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Local businesses see influx as sales tax holiday takes effect over the weekend, despite inflation

Furniture and customers at Old Brick furniture

Customers at Old Brick Furniture and Mattress Company on Sunday were able to get items up to $2,500 without sales tax, as part of Massachusetts' sales tax holiday.

PITTSFIELD — It’s recliner-hunting season for Tony Anderton.

For Anderton, finding the right recliner is a combination of comfort and some puffiness in its cushion. This new chair will have to be durable — it’ll see its fair share of use from grandkids jumping on it and Anderton sleeping in it. After a recent operation on his back, it’s the best place for him to get a good night’s rest.

It’s also a matter of finding the right cost. That brought him to Old Brick Furniture and Mattress Company on Cheshire Road in Pittsfield. He’s been waiting for this weekend to roll around — the in Massachusetts where sales tax need not apply. In the current economy, every little bit helps, he said.

“It’s a significant amount of savings,” Anderton said. “It puts gas in the car and food on the table.”

Tony Anderton in recliner

Tony Anderton, a customer at Old Brick Furniture and Mattress Company, tests out a recliner in the store.

The sales tax holiday lets Massachusetts residents buy any retail item up to $2,500 without sales tax for two days — Saturday and Sunday. As such, people got out to buy furniture, appliances and other goods at a discounted rate.

The holiday rolled around this year at a time when inflation is on the of minds of consumers. A study from the National Retail Federation found that about 45% of people surveyed in May 2022 were looking for coupons or sales more often as a result of inflation, and about 40% were cutting back in other areas to afford retail items.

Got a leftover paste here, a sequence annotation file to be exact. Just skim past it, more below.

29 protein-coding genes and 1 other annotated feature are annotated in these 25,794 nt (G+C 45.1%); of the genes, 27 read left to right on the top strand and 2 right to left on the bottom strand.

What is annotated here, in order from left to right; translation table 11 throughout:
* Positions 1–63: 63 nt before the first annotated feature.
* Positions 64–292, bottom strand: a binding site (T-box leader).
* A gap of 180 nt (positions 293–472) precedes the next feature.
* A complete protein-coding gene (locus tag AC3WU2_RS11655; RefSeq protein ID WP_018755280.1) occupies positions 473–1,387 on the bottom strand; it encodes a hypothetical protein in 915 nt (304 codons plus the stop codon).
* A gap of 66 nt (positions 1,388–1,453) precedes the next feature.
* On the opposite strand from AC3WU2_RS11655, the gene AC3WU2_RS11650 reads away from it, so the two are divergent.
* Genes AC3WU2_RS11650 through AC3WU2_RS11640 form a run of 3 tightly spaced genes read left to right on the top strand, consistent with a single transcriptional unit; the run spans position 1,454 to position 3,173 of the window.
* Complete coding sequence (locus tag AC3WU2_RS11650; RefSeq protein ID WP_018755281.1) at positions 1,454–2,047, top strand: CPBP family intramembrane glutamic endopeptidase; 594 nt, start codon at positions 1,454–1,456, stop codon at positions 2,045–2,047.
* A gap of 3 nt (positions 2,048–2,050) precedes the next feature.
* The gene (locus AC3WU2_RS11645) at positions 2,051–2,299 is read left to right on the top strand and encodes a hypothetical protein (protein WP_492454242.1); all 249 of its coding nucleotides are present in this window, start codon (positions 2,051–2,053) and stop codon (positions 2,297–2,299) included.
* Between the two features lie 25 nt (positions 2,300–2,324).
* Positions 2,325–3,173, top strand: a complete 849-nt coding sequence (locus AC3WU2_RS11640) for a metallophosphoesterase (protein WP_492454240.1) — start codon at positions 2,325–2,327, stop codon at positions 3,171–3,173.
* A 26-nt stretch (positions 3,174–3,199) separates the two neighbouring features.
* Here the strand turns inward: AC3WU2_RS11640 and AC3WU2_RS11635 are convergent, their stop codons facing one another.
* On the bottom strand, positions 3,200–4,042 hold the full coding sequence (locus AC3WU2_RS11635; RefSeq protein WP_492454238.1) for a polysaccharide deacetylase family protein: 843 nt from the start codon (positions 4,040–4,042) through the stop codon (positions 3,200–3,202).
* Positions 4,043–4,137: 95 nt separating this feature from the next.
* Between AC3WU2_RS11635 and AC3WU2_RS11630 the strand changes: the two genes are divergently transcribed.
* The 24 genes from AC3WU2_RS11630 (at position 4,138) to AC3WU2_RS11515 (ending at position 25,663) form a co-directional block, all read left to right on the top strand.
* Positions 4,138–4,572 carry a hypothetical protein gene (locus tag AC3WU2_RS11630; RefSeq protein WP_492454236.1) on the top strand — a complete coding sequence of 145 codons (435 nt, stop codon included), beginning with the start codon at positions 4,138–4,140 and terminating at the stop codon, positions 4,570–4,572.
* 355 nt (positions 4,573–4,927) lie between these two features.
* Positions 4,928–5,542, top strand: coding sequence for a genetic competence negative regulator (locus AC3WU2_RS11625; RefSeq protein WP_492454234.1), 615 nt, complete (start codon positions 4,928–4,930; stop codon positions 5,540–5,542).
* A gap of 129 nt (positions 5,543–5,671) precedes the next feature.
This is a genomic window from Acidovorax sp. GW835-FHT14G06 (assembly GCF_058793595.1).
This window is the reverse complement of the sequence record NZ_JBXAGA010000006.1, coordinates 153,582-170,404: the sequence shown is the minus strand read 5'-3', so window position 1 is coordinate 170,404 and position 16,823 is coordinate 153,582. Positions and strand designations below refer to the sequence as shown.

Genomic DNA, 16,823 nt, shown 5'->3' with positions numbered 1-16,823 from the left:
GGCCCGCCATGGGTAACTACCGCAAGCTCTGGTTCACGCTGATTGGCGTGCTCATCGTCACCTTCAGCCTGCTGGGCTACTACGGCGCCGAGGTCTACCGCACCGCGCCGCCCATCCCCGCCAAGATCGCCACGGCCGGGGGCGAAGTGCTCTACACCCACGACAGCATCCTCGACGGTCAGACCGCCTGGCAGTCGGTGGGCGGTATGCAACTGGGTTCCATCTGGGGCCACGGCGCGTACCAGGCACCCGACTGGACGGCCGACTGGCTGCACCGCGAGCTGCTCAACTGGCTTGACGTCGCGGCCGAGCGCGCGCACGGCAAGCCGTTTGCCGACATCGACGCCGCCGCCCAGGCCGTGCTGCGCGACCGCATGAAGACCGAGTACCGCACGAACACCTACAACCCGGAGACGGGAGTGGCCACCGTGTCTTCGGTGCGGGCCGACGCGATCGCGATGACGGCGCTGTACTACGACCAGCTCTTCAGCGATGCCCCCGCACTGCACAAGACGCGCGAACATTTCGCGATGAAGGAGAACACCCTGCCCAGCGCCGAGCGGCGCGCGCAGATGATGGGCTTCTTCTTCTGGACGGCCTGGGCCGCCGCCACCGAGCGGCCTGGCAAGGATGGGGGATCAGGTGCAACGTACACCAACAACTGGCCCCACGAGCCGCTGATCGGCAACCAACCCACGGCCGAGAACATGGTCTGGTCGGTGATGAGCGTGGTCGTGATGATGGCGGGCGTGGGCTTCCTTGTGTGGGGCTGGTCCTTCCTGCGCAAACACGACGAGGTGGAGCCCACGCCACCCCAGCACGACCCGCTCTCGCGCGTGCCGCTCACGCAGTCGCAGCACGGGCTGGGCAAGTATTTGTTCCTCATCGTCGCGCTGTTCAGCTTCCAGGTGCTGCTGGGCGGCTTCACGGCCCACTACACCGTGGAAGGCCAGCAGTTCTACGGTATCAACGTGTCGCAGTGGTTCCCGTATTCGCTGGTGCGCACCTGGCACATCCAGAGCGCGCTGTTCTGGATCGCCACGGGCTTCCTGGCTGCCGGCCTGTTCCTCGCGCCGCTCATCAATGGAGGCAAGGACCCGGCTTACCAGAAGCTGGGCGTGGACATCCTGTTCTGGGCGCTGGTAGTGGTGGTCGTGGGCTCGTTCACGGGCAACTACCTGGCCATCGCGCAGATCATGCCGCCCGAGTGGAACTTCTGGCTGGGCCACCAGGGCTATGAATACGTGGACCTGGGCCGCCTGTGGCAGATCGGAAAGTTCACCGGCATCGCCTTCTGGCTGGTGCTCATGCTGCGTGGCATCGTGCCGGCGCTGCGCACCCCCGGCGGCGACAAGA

Non-retail items, like gasoline, alcohol, tobacco products and meals do not qualify to have their sales tax removed.

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Brian Motyl, sales manager at Old Brick Furniture and Mattress, said the tax-free holiday means things are considerably busier than normal at the store.

“We’ll do a month’s worth of business in two days,” Motyl said.

Tom Rich, owner of Paul Rich & Sons Furniture and Design, had similar things to say. The sales tax holiday means two days of intense traffic for his Pittsfield store. The holiday didn’t disappoint this year, as the store saw a heavy turnout.

“It’s a circle on the calendar every year,” Rich said.

Motyl said this year, some people began scouting out the store nearly a month in advance of the holiday to try to find the things they’d target when the weekend rolled around.

Motyl also said some customers came to “silently speak out their frustrations” with prices and inflation.

Motyl said the holiday weekend was good for sales, but he’d prefer if things were a bit more consistent and spread out. Trying to figure out staffing for the two day surge is difficult, he said, and even small adjustments like extending the weekend could help.

“To limit them to one day of their weekend as the summer is winding down is hard,” Motyl said.

For customers like Kristine Rose, though, the holiday is met with anticipation.

Rose visited Old Brick to try and find a new bed. She said it was nice that many stores add sales on top of the tax exclusion. At Old Brick, they took off an additional 6.5% from the price tag; she said she found good deals at other local furniture stores, too.

“At least you know you’re going to get it cheaper,” Rose said. “It’s one way of not having to shop around too much which is good because I really don’t have time to.”

Matt Martinez can be reached at mmartinez@berkshireeagle.com.

News Reporter

Matt Martinez is a news reporter at The Berkshire Eagle. He worked at Milwaukee Neighborhood News Service, graduated Marquette University. He is a former Report for America corps member.

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